Newhaven's Back Streets

Route Stop 12

Next Stop -#13 Main Street East
Overview Willowbank Row James Street Victoria Place Auchinleck Brae Redevelopment

Community and Solidarity

Standing at the entrance of Willowbank Row, one of the few street names to have survived the 1960s Clearances, it is not easy to appreciate the network of narrow streets and close living that gave the community of Newhaven a feeling of comfort and security for those living here at that time.

As can be seen by comparing the 1945 map (above) with the current layout (below), virtually all of the back streets of Newhaven — Victoria Place, James Street and Ramsay Square and Ramsay Row — have been swept away and replaced by fewer houses and more openness in the layout of the streets.  Only the present version of Willowbank Row retains its original name.  Its location is pretty much in alignment with Willowbank Row of old.

Willowbank Row
before redevelopment

A narrow street wide enough only for a coal lorry or cart to back down it.  The houses, though lacking in basic sanition inside, were nevertheless kept spotlessly clean.  As one proud housewife remarked, “Slums, they may have been but they were never slummy!” 


3_6112 Willowbank Row, Newhaven 1960. Looking east along Willowbank Row (on the right) in 1960. The coal bunkers for Willowbank Row are placed against the low back wall of the houses of Victoria Place (on the left). At the far end the tenements of Whale Brae can be seen .

Willowbank Row (Rear)
after redevelopment

Apart from the more spacious appearance of these streets, for the most part the houses are builtback-to-front’, in that the bedrooms face north (towards the sea) and the living areas face south (inland).  The arrangement was chosen to allow more sunshine and daylight into the homes.  This southern aspect was chosen to afford more sunshine into the homes of the tenants.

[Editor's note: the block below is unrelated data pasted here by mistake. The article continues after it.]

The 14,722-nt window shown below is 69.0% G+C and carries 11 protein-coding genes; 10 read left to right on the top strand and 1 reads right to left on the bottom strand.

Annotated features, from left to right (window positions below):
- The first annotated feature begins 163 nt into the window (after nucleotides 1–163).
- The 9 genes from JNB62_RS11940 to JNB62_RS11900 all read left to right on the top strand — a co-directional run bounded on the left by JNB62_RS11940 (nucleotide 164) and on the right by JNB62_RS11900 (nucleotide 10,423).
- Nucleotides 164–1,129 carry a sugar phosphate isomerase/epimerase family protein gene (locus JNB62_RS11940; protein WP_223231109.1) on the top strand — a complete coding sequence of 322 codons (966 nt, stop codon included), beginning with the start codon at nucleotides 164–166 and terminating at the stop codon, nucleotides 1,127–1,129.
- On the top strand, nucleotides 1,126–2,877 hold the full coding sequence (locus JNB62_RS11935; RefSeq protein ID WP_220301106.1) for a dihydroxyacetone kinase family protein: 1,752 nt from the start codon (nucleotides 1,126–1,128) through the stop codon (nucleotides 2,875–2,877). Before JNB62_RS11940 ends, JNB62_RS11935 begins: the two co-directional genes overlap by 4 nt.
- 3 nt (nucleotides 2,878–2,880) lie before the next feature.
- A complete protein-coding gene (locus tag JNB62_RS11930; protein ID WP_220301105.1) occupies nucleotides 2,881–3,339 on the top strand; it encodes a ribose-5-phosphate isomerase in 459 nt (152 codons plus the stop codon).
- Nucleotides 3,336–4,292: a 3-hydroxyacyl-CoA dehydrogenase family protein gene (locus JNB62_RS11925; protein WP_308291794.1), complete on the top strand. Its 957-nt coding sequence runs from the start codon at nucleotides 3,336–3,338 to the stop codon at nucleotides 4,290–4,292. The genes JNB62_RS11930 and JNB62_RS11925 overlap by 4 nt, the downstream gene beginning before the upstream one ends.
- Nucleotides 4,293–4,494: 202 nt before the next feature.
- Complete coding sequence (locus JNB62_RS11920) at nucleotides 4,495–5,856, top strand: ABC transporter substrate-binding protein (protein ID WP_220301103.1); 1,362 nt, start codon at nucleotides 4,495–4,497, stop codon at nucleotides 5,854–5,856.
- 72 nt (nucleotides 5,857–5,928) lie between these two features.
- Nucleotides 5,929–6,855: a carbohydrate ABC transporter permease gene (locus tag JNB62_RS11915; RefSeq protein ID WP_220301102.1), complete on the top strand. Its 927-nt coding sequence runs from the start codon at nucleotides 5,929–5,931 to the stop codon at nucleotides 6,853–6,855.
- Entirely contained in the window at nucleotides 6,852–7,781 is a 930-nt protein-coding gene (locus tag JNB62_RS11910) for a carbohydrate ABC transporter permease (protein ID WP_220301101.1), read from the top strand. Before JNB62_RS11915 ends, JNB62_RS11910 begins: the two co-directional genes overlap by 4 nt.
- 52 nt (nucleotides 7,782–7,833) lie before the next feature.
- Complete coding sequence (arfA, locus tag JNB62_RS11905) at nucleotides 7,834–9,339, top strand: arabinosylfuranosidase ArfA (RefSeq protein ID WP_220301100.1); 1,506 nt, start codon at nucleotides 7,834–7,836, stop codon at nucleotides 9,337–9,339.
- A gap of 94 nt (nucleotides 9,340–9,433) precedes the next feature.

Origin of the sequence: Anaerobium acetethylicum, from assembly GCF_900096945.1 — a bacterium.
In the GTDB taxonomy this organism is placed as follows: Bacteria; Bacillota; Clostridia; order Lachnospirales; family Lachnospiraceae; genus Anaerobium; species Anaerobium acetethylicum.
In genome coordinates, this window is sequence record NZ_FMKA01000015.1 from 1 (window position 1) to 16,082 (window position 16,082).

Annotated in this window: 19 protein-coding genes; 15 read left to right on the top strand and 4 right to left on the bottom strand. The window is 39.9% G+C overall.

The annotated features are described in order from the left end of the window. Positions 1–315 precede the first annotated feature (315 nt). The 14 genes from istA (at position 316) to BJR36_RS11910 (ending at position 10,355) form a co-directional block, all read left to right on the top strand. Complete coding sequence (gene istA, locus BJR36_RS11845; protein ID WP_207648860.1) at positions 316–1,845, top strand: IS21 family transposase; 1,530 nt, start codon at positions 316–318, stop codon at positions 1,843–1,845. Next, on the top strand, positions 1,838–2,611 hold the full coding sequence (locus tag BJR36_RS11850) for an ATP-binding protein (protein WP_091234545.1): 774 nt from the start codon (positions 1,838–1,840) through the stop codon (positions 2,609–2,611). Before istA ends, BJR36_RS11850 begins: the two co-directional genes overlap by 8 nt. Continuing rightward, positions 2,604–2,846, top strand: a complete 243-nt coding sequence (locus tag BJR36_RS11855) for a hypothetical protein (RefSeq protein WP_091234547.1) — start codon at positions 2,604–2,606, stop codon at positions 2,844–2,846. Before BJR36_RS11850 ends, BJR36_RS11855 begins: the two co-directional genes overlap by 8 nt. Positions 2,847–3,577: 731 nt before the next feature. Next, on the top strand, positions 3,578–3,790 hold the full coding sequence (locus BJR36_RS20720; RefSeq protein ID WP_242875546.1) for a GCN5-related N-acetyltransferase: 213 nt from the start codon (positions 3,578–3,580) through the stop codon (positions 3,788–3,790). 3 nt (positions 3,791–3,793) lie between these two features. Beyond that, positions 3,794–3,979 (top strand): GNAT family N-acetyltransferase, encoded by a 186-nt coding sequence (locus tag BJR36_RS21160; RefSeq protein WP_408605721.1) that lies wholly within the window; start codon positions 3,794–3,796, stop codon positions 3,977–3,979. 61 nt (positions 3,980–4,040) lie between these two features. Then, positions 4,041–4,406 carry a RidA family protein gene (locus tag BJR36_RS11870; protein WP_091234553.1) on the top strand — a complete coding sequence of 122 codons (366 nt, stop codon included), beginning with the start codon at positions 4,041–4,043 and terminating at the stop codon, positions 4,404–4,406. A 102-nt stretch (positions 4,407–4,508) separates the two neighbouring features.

3_9240 Willowbank Row from the rear 1980

Main Street In The Past.

Before redevelopment, housing density was high and in most case, modern — or even basic — sanitation was non-existent.  Despite that, children were clean, healthy and well looked after.  Families, who were close-knit and often strengthened by inter-marriage, were supportive of each other and willing and able to help when times were hard or where there was illness.  As a result, a strong sense of community pervaded throughout the village, without doubt enhanced by the close-proximity of their neighbours where forestair houses or balcony access to homes were commonplace and a wide range of shops where housewives could meet and chat as they were buying tjeir daily supplies. 

3_3217 All along the south side of Main Street were shops including a cafe, pub, bank, post office and laundrette.

Present Day Main Street Frontage 

In the expediency to create economies when building the south side of Main Street so as to conserve some of the budget for the more traditional, and therefore more expensive, appearance of the north side of Main Street  yet to be built.   A typical 1960s/70s brutalism style of architecture resulted, almost devoid of shops and community features when compared to what had been demolished.

The rear of these houses now overlooking Main Street face Willowbank Row as Victoria Place no longer exists.   The housing density of this area was greatly reduced as a result with a total of 50 dwellings on Main Street and eight in the new Willowbank Row where before there had been 70 homes in these three rows.  The Main Street houses may look dull and unspiring on this elevation however their living quarters are bright due to their southern aspect. 


3_9211 Main Street South. The rear of these houses overlook Willowbank Row.
Previous Stop - #11 Whale BraeNext Stop -#13 Main Street East